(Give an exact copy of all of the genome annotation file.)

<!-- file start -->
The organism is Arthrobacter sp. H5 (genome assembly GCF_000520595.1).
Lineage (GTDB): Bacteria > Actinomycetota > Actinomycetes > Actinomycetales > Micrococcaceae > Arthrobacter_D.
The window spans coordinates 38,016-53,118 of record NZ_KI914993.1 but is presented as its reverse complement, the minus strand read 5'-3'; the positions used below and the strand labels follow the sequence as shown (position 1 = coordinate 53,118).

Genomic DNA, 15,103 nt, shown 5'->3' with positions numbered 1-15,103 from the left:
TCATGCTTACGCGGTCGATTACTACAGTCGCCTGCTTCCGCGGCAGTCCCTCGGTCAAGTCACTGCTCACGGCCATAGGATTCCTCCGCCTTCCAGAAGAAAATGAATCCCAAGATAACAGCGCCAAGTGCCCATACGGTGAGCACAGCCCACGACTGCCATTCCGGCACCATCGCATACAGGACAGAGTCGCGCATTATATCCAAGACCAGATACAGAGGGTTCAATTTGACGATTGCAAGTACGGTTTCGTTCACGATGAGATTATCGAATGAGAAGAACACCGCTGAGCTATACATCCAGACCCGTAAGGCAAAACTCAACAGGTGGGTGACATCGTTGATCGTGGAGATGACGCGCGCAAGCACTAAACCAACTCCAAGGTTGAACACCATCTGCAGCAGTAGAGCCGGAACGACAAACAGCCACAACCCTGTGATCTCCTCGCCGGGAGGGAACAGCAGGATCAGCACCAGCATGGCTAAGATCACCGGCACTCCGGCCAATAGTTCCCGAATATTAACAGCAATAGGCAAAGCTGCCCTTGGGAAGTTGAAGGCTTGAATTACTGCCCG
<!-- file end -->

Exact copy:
The organism is Arthrobacter sp. H5 (genome assembly GCF_000520595.1).
Lineage (GTDB): Bacteria > Actinomycetota > Actinomycetes > Actinomycetales > Micrococcaceae > Arthrobacter_D.
The window spans coordinates 38,016-53,118 of record NZ_KI914993.1 but is presented as its reverse complement, the minus strand read 5'-3'; the positions used below and the strand labels follow the sequence as shown (position 1 = coordinate 53,118).

Genomic DNA, 15,103 nt, shown 5'->3' with positions numbered 1-15,103 from the left:
TCATGCTTACGCGGTCGATTACTACAGTCGCCTGCTTCCGCGGCAGTCCCTCGGTCAAGTCACTGCTCACGGCCATAGGATTCCTCCGCCTTCCAGAAGAAAATGAATCCCAAGATAACAGCGCCAAGTGCCCATACGGTGAGCACAGCCCACGACTGCCATTCCGGCACCATCGCATACAGGACAGAGTCGCGCATTATATCCAAGACCAGATACAGAGGGTTCAATTTGACGATTGCAAGTACGGTTTCGTTCACGATGAGATTATCGAATGAGAAGAACACCGCTGAGCTATACATCCAGACCCGTAAGGCAAAACTCAACAGGTGGGTGACATCGTTGATCGTGGAGATGACGCGCGCAAGCACTAAACCAACTCCAAGGTTGAACACCATCTGCAGCAGTAGAGCCGGAACGACAAACAGCCACAACCCTGTGATCTCCTCGCCGGGAGGGAACAGCAGGATCAGCACCAGCATGGCTAAGATCACCGGCACTCCGGCCAATAGTTCCCGAATATTAACAGCAATAGGCAAAGCTGCCCTTGGGAAGTTGAAGGCTTGAATTACTGCCCG